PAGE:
Sunday, May 19 2013 5:58 PM EDT2013-05-19 21:58:26 GMT
Source: Louisiana State Police
Authorities are urging motorists to avoid I-10 West and East bound at mile marker 25 due to a tanker truck on fire. Fire crews are still working to extinguish flames on an 18-wheel oil tanker. LouisianaMore >>
Louisiana State Police is investigating an oil tanker tractor fire on Interstate 10 that caused major traffic delays Sunday afternoon. More >>
Friday, May 17 2013 9:05 PM EDT2013-05-18 01:05:04 GMT
The Southwest Louisiana Tea Party movement began picking up steam in 2009 as members from throughout the five parish area began gathering for rallies and becoming more visible and involved in local governmentMore >>
The Southwest Louisiana Tea Party movement began picking up steam in 2009 as members from throughout the five-parish area began gathering for rallies and becoming more visible and involved in local government and the political scene.More >>
Friday, May 17 2013 8:55 PM EDT2013-05-18 00:55:58 GMT
An arrest has been made in the 1962 death of Mary Horton Vail. Vail was found dead in the Calcasieu River in October 1962, her husband, Felix Vail, claimed she was the victim of a boating accident. TheMore >>
Mary Horton Vail was found dead in the Calcasieu River in October 1962. Her husband, Felix Vail, claimed she was the victim of a boating accident.More >>
Friday, May 17 2013 6:17 PM EDT2013-05-17 22:17:04 GMT
Friday marks the anniversary of the first woman reported missing in the Jeff Davis Eight case. On May 17, 2005, 28-year-old Loretta Chaisson Lewis went missing. Three days later, her body was found floatingMore >>
Friday marks the anniversary of the first woman reported missing in the Jeff Davis Eight case.More >>
Friday, May 17 2013 5:47 PM EDT2013-05-17 21:47:38 GMT
More than 825 students - the largest graduating class in McNeese State University history - are expected to receive degrees at the university's spring commencement ceremony at 10 a.m. Saturday, May 18,More >>
More than 825 students - the largest graduating class in McNeese State University history - are expected to receive degrees at the university's spring commencement ceremony at 10 a.m. Saturday at Burton Coliseum.More >>
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DEQUINCY, LA (KPLC) -
Friday is the day that C. Paul Phelps Correction prison land could revert back to the landowner, or at least that's what conveyance records from the 1950s said would happen if the land ever stopped being used as a prison.
But on Friday, 90 days since the prison closed, it's unclear what, if anything, it may mean concerning the future of the facility.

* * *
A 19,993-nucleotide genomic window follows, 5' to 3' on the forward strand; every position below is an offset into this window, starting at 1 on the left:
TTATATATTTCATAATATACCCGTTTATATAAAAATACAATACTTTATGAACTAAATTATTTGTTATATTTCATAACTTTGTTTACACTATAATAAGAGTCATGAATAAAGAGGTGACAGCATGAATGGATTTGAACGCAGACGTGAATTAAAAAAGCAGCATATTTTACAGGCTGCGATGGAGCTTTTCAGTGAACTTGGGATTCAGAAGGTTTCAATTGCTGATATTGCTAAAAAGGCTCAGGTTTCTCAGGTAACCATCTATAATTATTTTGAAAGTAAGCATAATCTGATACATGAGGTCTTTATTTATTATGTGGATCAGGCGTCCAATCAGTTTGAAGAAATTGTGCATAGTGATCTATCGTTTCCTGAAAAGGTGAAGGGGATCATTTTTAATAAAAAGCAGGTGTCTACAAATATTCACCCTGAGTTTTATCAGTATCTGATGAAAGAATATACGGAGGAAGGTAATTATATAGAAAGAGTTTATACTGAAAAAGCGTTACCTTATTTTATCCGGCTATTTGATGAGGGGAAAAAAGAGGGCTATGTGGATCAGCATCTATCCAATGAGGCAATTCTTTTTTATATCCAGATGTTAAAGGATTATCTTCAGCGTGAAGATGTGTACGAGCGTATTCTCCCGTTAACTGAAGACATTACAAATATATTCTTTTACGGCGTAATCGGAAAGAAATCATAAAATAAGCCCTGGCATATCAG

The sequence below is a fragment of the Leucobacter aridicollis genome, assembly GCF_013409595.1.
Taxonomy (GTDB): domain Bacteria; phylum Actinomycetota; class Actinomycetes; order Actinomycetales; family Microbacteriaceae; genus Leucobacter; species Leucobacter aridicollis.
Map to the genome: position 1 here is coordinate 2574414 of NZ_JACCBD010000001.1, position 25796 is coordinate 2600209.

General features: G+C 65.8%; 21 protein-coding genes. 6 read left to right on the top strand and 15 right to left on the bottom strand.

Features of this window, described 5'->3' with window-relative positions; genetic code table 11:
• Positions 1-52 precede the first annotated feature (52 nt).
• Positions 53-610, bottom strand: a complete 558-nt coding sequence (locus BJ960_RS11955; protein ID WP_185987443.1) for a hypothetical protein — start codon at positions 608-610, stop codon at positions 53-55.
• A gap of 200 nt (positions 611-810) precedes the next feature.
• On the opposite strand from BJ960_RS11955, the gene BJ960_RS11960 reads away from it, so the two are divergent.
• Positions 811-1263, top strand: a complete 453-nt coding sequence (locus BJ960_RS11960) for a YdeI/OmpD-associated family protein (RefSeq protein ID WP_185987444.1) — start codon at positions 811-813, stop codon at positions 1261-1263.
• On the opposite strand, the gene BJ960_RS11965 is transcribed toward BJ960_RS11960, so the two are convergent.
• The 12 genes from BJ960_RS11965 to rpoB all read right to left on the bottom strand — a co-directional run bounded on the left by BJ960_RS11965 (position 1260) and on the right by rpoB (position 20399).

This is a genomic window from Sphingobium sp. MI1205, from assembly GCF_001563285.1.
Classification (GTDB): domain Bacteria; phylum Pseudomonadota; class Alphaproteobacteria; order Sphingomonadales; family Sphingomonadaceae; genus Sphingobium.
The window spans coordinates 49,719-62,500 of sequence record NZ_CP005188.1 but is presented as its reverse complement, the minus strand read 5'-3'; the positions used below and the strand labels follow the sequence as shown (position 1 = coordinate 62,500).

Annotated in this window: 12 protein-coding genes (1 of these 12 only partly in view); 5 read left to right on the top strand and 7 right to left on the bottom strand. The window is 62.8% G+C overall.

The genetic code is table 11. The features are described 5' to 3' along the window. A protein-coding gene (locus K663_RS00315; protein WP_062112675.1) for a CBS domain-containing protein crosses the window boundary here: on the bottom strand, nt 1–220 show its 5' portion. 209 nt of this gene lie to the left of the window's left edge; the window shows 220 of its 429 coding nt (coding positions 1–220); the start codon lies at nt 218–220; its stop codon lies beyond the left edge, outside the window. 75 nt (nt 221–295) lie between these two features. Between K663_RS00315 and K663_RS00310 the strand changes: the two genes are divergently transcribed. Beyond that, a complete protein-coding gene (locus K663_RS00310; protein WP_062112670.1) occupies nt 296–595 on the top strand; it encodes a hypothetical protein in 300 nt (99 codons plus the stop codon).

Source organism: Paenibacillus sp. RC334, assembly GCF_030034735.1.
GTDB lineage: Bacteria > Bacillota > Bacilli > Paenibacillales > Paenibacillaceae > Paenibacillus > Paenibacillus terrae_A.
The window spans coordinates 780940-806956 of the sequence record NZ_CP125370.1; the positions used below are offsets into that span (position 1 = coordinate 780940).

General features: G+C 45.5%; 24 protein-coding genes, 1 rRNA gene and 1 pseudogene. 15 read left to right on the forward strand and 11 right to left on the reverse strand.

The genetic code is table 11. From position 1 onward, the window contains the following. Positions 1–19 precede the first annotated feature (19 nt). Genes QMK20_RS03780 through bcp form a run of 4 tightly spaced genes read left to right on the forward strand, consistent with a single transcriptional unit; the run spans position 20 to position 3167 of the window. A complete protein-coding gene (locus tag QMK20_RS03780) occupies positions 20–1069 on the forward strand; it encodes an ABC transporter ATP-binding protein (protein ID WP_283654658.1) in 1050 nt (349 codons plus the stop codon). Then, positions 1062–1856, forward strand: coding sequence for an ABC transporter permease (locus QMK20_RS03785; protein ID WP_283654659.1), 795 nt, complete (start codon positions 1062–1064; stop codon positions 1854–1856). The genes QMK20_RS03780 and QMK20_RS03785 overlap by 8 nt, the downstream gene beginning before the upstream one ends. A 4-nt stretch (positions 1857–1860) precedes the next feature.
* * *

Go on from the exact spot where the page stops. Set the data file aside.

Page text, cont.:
Phelps operated in DeQuincy for decades thanks to Edgewood Land and Logging Company which, as conveyance records from 1956 show, give the state of Louisiana use of the land as long as it continued to be for what was then called, Louisiana Correctional Institute.
The document said if the land should be used for any other purpose for 90 days, then it would revert back to the owner.
The grantor was G.L. Paret whose grandson, George, confirms that the land was later sold to Owens Illinois, a company that has no holdings in Louisiana.
So, it's unclear if the passage of 90 days will affect anything.
Pam Laborde, communications director with the Louisiana Department of Public Safety and Corrections, released this statement on Friday to KPLC about the deed issue:
"DOC believes that the stipulation in the original deed -- to revert the Phelps property back to the original owner (Edgewood Land and Logging Company, Ltd.) should the land not be used as a correctional facility -- became a moot point when the company was dissolved and ceased to exist. The state will continue to explore options for the future use of the facility that will benefit the community. We will work with attorneys to make sure any disposition of the property will be beneficial to the taxpayers and in accordance with the law."
Officials with the Southwest Chamber Economic Development Alliance continue efforts to find someone to use the facility.
While privatization of the facility for a prison has been discussed, economic developers are tight-lipped about who, if anyone, may be interested.
A private company opening a prison would need inmates, either from the state of federal government, which pays more to house inmates.
DeQuincy Mayor Lawrence Henagan said he and other officials remain hopeful that economic development efforts will pay off so they can provide jobs for the 269 families directly affected by the closure.
Calcasieu Police Jury President Shannon Spell is also optimistic.
"We're very concerned, not only to the direct impact of our neighbors up north, but the indirect impacts to Calcasieu Parish, the economy as a whole," Spell said.
Henagan and some other local officials are traveling to Washington, D.C. at the end of the month to meet with Sen. Mary Landrieu, D-La., to see if she can assist as they explore options to get Phelps, or some replacement enterprise, up and running.